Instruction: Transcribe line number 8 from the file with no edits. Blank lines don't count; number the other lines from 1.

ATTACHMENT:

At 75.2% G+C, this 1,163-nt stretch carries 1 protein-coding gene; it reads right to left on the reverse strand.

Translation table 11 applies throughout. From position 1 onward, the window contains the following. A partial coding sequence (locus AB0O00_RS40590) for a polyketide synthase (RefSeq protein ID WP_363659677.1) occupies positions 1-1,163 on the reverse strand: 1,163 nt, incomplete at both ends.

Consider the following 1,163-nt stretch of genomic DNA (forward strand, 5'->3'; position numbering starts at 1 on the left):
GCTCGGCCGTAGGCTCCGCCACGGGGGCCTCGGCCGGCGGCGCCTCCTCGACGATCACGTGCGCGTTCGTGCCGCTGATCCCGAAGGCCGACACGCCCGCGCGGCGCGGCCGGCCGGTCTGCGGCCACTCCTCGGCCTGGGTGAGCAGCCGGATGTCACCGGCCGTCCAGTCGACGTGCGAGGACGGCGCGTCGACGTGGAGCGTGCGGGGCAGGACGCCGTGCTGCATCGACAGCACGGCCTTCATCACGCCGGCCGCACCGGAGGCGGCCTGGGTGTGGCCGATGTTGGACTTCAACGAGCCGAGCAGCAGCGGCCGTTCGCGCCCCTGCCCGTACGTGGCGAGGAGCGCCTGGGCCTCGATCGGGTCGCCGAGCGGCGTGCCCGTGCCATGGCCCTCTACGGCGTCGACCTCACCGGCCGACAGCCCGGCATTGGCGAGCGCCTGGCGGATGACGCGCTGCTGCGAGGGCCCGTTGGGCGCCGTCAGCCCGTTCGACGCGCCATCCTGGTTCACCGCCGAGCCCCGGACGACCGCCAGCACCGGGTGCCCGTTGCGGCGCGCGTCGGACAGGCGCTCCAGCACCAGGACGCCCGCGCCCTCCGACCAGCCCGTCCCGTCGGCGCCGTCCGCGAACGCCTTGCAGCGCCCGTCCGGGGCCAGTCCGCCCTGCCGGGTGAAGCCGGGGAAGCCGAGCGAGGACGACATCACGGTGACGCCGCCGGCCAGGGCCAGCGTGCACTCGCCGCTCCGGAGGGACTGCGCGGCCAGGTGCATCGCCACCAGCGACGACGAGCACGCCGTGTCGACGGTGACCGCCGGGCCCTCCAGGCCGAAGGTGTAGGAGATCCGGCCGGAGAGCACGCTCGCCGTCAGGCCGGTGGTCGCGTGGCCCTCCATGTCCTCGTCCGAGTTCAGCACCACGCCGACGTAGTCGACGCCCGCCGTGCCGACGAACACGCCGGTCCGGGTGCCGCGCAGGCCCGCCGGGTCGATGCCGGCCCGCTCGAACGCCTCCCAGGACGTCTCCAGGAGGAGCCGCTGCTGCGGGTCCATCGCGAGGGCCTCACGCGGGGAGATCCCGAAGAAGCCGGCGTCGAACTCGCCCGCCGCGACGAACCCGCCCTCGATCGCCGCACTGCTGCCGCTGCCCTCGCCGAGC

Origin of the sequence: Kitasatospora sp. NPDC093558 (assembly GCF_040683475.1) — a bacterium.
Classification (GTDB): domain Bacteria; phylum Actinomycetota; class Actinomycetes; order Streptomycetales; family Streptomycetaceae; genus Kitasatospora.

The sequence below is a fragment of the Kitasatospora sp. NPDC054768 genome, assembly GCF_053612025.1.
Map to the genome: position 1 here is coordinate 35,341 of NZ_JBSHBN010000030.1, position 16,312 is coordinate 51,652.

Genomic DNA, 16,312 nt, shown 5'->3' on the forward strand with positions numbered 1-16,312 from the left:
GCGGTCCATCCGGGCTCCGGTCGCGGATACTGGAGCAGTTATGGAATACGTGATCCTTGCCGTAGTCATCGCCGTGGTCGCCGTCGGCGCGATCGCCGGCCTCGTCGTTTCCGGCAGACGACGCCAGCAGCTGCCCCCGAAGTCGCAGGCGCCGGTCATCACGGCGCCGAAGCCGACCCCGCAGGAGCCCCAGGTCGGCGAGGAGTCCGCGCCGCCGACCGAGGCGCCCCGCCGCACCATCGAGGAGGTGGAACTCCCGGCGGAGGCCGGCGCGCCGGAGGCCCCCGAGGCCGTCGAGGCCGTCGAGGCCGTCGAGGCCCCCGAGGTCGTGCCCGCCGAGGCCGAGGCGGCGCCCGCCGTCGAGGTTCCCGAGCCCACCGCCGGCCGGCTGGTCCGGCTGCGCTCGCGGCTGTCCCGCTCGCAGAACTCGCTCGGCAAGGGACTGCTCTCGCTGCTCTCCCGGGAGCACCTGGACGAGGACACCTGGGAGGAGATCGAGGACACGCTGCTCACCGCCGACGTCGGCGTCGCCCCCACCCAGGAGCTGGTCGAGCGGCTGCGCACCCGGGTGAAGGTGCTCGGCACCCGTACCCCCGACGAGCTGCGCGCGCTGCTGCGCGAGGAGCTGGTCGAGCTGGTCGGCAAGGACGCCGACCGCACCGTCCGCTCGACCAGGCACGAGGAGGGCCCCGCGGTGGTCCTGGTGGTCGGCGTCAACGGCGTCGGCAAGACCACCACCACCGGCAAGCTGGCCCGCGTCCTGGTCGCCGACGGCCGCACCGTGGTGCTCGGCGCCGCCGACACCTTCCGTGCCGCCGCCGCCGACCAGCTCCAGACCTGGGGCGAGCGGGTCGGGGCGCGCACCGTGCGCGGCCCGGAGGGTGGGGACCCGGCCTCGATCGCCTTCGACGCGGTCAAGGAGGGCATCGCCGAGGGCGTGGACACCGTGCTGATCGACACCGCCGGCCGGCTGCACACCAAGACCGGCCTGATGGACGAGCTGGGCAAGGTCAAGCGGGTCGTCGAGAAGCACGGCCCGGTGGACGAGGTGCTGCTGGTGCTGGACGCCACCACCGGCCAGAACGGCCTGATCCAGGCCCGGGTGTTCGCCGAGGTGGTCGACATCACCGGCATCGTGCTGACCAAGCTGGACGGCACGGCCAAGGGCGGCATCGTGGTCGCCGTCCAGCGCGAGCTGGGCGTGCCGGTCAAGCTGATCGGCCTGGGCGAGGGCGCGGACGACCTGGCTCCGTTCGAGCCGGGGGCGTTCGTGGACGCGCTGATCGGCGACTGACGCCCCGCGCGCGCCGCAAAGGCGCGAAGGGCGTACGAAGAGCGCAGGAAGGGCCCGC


Map to the genome: position 1 here is coordinate 35,341 of NZ_JBSHBN010000030.1, position 16,312 is coordinate 51,652.